Madam, breakfast is served

May 2, 2014

The V&A Café was originally established as a restaurant, in which Victorian folk could purchase a reasonably priced evening meal, before exploring the vast collections. However, for me, breakfast, not dinner, is the most inspiring meal of the day. That said, fast-forward 157 years, and you can get a very hearty breakfast at today’s V&A Café, which should set you up nicely for a day exploring the museum.

I would start off by visiting the British Galleries, Room 118a, that has a table from the mid-eighteenth century. Not just any table, but a mahogany breakfast table designed by Thomas Chippendale, furniture designer extraordinaire, and made by an unknown craftsman circa 1760.

Breakfast table, Chippendale, 1754 - 1770. Museum no. W.64:1 to 3-1950. © Victoria and Albert Museum, London.

Apparently, Henry VIII had a walnut breakfast table in his Privy Chamber. In the 1700s, the rich and fashionable continued to have breakfast in their bedrooms, and tables were adapted to include storage for writing, reading and those with multi-tasking skills.

Eggs are, of course, a staple of the Anglo-Saxon breakfast. The rich would have cups, made of silver, for their boiled eggs, yet the designs were utilitarian in nature, and were manufactured with cheaper materials for the less wealthy. This egg cup stand, also in Room 118a, circa 1790, is made in a molded cream ware.

Egg stand, unknown maker, about 1790. Museum no. C.5 to F-1945. © Victoria and Albert Museum, London.

The Museum’s description notes that, although the egg stand is elegant, a “minor drawback was the fact that the eggcup feet (which provided stability) had to be smaller than the bowls, in order to lodge in the holes of the stand.” The creamware examples were susceptible to breakage, so it is rare to find one intact as fine as this.

To accompany your eggs, one would naturally require a toast rack. You will find a stunning example within the Woolfson Gallery (Room 118e), designed in an unusual shape of a lyre. This one is from 1790, not long after toast racks first appeared on English breakfast tables, and is made of Sheffield plate (copper-plated silver).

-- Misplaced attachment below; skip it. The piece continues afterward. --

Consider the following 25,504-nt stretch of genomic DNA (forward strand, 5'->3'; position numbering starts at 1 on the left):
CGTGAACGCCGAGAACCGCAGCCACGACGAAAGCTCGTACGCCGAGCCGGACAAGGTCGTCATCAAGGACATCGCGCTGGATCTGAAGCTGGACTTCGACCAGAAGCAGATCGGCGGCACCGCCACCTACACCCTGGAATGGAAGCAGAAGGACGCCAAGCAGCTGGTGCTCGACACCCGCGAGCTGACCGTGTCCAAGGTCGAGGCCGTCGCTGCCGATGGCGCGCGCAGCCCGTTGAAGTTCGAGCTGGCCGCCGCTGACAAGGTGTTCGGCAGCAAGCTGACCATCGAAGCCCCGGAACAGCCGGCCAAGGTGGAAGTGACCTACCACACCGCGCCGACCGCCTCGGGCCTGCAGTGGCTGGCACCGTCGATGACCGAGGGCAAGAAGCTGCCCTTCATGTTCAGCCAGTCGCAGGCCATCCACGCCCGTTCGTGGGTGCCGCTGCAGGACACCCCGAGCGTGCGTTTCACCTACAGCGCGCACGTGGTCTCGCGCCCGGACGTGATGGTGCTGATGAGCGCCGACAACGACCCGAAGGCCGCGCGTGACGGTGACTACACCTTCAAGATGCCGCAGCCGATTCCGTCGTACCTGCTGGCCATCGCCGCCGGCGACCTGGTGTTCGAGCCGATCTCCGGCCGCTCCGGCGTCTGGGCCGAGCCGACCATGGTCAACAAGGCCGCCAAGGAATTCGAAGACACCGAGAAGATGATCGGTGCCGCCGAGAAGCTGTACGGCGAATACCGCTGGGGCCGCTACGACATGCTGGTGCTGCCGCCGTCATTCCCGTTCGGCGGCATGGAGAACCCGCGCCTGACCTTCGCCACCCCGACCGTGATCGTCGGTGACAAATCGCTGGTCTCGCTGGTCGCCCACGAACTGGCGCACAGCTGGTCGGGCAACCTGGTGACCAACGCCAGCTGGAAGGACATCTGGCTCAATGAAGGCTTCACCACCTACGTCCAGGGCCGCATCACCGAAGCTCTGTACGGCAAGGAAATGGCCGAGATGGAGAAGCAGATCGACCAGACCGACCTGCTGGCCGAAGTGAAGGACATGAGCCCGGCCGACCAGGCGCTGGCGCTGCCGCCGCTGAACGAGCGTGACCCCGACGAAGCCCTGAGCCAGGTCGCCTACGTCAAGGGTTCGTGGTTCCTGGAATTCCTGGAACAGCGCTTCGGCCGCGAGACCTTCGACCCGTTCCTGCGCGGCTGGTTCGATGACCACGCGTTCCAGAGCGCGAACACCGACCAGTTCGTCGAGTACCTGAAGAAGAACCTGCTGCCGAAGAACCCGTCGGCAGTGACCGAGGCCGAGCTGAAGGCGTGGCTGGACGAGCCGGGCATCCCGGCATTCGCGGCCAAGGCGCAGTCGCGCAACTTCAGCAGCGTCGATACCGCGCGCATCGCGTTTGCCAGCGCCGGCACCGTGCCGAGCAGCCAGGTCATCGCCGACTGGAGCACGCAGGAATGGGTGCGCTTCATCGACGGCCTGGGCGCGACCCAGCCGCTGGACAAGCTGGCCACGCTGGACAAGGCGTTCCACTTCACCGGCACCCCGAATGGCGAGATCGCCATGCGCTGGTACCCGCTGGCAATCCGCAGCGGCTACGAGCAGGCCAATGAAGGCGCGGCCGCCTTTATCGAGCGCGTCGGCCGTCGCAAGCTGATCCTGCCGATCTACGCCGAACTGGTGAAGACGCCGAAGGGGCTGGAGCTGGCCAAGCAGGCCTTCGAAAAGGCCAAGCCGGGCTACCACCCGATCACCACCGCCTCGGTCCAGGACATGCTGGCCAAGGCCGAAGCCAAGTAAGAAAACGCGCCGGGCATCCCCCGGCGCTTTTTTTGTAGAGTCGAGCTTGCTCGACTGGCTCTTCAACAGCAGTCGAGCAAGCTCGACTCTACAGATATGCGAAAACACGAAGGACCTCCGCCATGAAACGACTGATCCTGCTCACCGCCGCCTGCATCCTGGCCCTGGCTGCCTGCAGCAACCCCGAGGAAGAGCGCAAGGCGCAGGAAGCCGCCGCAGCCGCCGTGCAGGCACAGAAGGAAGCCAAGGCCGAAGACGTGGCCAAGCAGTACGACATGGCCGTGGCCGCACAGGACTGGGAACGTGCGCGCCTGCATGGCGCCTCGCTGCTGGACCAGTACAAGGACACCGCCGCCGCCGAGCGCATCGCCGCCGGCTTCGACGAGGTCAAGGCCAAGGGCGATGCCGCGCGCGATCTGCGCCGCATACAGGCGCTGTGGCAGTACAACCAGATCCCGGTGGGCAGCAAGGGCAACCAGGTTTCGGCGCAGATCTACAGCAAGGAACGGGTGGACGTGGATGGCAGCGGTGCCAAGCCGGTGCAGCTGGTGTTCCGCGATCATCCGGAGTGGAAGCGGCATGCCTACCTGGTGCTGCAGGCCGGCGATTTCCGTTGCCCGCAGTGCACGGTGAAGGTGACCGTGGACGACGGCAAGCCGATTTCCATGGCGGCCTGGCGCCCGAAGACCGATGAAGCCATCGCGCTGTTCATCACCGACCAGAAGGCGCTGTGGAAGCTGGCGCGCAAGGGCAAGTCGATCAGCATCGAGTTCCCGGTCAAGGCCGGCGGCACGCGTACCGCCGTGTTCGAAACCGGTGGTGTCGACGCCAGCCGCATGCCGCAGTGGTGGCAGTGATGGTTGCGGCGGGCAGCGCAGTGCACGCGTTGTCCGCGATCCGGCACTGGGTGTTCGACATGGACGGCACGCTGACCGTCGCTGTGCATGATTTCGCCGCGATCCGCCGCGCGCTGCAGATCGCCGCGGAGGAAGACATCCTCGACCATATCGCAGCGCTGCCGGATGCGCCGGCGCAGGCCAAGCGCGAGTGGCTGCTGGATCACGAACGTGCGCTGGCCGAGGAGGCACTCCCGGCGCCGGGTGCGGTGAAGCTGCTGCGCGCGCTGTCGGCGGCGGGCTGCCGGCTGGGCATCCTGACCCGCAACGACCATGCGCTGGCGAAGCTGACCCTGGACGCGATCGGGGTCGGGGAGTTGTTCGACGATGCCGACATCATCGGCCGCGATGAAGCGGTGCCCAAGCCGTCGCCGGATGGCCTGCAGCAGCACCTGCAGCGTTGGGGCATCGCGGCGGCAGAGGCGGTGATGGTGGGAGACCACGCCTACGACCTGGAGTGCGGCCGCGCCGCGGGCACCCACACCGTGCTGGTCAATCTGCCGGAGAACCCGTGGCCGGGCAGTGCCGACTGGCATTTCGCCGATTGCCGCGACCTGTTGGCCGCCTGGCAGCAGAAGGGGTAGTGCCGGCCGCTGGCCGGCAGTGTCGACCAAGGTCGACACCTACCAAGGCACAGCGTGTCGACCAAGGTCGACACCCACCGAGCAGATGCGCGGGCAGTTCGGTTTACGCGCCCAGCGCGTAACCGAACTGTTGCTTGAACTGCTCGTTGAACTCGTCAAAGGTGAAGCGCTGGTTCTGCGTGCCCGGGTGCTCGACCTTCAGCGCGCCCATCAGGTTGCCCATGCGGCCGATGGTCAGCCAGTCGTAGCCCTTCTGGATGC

Toast rack, unknown maker, about 1790. Museum no. M.122-1937. © Victoria and Albert Museum, London.

Now consider, what should one wear to breakfast? This dressing gown from the mid-nineteenth century would have been the perfect outfit – casual yet elegant and very warm (for those drafty houses). It is made of jacquard woven silk and quilted, in the style of a frock coat, and can be found on the fourth floor (Room 125b, case 3). Often, men wore these over their nightshirts.

Dressing gown, unknown maker, 1850 - 1870. Museum no. T.395-1980. © Victoria and Albert Museum, London.

Breakfast attire can be even more outrageous, as is the case with this breakfast dress for Dame Edna Everidge. It pays homage to the Full-English Breakfast. You can see it in the Theatre and Performing Galleries, Room 103 – 106.

Breakfast dress, designed by Stephen Adnitt, 1996. Museum no. LOAN: MEGASTAR.1-2000. © Victoria and Albert Museum, London.
Complete with sausages, bacon and eggs, the dress celebrates breakfast with the irreverent fervor this most celebrated of meals deserves.

Who knew that breakfast at the V&A could be such a culinary adventure? Time to get exploring!

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